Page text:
For some time now, there has been a great deal of public interest in cryptocurrencies and, specifically, in Bitcoin.
In this blog, we provide you with some context about the cryptocurrency phenomenon and its media coverage.
Definitions and descriptions
Let’s start with some elementary definitions and descriptions:
- A cryptocurrency is the generic term for a form of digital asset based on a network that is distributed across a large number of computers.
- This structure allows such currencies to exist outside the control of governments and central authorities – which is part of their appeal for many.
- The word “cryptocurrency” is derived from the encryption techniques which are used to secure the network.
- Cryptocurrencies claim to make it easier to transfer funds directly between two parties, without the need for a trusted intermediary, such as a bank or credit card company.
- Bitcoin is the most popular cryptocurrency. It is a virtual currency embedded in a computer file which is stored in a ‘digital wallet’ app on a smartphone or computer.
- Every single transaction is recorded in a public list called the blockchain.
Media coverage of the cryptocurrency phenomenon
Cryptocurrencies (including Bitcoin) have inspired a passionate debate in investment and financial media circles over the recent past.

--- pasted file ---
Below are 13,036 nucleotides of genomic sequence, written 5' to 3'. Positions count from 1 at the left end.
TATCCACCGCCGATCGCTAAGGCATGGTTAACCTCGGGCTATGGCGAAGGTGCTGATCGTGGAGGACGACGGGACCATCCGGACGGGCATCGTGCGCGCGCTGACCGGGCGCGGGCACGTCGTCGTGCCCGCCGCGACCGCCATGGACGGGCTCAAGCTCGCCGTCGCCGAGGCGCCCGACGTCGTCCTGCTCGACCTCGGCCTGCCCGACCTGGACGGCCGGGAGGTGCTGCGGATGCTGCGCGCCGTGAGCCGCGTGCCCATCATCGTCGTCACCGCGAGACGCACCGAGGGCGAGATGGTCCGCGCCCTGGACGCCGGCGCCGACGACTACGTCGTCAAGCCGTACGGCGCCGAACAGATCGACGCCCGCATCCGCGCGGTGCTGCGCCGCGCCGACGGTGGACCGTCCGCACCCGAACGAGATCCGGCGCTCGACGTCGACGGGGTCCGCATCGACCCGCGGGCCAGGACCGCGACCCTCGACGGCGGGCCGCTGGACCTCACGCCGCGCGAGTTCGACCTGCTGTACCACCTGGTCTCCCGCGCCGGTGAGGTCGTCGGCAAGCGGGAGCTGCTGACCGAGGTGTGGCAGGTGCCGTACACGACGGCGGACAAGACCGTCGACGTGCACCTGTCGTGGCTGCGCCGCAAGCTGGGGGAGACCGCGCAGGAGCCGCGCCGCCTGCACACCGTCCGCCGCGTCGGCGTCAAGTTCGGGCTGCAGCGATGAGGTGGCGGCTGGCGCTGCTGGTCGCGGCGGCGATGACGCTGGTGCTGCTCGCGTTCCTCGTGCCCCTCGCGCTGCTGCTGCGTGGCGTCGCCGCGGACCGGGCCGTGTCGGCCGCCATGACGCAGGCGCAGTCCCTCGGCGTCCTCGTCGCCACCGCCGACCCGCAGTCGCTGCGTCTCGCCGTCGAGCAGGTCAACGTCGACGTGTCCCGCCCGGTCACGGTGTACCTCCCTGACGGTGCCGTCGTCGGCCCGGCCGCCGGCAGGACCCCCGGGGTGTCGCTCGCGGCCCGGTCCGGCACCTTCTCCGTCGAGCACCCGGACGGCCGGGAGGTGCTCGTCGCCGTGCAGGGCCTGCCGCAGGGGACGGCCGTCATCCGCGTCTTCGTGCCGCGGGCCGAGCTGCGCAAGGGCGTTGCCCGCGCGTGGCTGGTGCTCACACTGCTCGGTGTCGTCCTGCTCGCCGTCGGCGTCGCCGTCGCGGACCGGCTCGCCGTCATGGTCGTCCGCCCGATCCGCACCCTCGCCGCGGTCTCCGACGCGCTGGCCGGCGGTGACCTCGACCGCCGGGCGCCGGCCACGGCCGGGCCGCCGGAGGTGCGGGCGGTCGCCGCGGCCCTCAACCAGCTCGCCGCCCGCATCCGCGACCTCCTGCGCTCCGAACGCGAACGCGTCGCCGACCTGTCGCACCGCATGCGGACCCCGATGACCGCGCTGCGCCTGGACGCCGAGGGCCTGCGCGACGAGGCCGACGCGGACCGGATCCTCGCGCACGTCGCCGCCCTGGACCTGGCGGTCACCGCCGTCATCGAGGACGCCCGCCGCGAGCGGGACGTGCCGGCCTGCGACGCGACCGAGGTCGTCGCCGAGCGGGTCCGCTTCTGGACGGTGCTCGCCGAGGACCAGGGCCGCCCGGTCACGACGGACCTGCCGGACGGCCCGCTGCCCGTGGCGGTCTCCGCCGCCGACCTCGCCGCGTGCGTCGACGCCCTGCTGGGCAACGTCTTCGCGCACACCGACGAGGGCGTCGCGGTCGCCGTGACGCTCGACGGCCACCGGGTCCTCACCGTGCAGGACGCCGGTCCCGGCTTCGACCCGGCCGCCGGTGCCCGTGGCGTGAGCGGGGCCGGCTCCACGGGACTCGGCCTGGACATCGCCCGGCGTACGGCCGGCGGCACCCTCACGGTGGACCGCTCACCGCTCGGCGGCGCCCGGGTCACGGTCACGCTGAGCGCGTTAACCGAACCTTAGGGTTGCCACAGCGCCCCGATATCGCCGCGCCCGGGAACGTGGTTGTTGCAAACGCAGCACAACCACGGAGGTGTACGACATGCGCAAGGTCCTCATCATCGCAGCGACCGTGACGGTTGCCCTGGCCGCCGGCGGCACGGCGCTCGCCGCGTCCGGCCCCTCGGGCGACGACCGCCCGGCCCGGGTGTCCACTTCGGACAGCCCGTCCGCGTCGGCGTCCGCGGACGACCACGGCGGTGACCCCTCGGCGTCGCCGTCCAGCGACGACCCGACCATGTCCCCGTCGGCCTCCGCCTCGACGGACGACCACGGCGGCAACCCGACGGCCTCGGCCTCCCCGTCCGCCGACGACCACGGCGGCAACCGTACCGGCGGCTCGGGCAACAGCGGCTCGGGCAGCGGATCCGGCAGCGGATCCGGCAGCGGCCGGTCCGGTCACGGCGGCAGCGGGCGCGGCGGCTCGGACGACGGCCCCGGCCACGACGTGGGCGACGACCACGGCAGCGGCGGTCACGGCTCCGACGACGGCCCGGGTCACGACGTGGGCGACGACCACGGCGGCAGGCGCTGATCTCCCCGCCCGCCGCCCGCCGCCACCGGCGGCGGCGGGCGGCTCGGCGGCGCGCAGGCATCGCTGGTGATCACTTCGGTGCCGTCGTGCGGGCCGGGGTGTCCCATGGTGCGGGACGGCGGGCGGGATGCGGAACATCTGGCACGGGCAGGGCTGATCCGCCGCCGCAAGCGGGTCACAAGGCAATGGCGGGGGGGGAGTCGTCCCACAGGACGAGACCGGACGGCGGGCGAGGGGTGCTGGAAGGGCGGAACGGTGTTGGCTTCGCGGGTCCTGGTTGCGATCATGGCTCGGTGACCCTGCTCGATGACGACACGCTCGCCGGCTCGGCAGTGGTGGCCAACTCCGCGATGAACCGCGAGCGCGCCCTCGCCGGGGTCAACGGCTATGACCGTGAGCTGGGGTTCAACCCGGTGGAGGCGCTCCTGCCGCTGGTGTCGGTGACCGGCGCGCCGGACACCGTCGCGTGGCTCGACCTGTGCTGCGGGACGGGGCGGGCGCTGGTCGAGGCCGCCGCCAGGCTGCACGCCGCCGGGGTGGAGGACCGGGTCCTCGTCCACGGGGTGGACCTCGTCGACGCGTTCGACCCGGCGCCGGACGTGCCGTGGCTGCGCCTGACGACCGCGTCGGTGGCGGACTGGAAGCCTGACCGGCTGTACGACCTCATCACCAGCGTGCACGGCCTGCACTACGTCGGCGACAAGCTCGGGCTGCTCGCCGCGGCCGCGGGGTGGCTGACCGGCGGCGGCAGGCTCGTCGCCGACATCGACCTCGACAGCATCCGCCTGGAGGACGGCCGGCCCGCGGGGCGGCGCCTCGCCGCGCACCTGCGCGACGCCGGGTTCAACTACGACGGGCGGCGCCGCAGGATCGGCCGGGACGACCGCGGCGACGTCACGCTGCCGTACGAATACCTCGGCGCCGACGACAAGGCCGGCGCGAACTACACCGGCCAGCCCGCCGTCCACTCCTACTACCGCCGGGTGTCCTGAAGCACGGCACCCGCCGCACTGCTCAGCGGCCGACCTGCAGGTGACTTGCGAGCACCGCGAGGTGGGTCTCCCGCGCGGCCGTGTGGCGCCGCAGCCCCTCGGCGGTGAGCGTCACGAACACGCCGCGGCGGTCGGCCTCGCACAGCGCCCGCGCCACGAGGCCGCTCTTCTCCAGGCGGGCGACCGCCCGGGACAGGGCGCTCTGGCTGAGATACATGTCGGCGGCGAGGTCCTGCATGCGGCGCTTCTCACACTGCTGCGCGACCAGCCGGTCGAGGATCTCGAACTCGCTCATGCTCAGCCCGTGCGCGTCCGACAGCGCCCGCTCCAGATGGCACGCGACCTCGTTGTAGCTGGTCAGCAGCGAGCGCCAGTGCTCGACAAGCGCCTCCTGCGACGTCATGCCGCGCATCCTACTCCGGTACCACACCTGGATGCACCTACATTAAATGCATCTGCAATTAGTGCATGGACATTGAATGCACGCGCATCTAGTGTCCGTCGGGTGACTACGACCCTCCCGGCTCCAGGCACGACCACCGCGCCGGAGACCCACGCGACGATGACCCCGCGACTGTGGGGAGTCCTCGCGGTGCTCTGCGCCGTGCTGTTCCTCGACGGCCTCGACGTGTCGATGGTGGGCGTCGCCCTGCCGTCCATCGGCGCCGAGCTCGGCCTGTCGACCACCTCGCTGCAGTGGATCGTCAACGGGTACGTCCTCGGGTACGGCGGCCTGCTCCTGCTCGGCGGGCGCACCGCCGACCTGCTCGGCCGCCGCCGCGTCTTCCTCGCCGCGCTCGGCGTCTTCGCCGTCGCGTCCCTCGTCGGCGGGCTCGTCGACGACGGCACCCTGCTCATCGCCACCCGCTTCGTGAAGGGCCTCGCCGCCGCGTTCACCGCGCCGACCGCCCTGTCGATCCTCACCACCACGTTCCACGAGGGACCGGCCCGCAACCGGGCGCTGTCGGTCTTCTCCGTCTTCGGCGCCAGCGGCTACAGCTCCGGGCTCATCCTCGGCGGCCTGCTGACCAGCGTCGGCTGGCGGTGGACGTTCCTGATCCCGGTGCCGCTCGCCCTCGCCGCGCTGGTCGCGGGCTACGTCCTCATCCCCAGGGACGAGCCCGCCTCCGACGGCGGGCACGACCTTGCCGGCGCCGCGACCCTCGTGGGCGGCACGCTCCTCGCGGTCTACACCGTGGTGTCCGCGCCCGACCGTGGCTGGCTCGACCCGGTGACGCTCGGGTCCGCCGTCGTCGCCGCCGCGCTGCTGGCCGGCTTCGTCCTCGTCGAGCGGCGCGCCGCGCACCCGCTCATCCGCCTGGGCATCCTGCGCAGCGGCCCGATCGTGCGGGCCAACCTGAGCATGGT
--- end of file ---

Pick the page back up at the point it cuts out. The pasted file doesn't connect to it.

In 2021 alone, The New York Times published four articles and opinion pieces about this fascinating financial phenomenon:
- Going for Broke in Cryptoland
- We’re All Crypto People Now
- Crypto Nomads: Surfing the World for Risk and Profit
- Technobubble, Libertarian Berp and Bitcoin
This latter piece was authored by Paul Krugman, the Distinguished Professor at the City University of New York Graduate Center. Professor Krugman won the 2008 Nobel Memorial Prize in Economic Sciences for his work on international trade and economic geography. He wrote:
“The dream of instant riches has been around for as long as money. Only the source of the fortune changes. Gold, tulips and mortgage-backed securities have all taken a turn as the sure-fire investment vehicle of choice for investors in a hurry. Now it’s cryptocurrencies.
(…) Many are now worthless, but nearly 80 cryptocurrencies have market capitalizations above $1 billion and they have won the affections of more than just investor bros. So far this year, U.S. venture capitalists have pumped $4.2 billion into at least 280 cryptocurrency deals, data collected by PitchBook shows. In late June, the venture capital firm Andreessen Horowitz raised $2.2 billion for a crypto-focused fund, its third.”
The Economist, in a recent article entitled, Is the Bitcoin dream over? warned:
“Cryptocurrencies such as Bitcoin promised to upend the financial system and replace conventional money with assets outside the control of governments and banks. Yet, a single tweet can cause its value to rise or fall sharply. This volatility makes it a lousy medium of exchange. Instead, Bitcoin has now become an asset class. Its future is far from certain. El Salvador has become the first country to adopt Bitcoin as legal tender, while other countries, such as China, are closing the door on it.”
Sometimes it’s hard to separate the truth from scaremongering when it comes to cryptocurrencies, but in the interests of clarity, we want to make the following observations.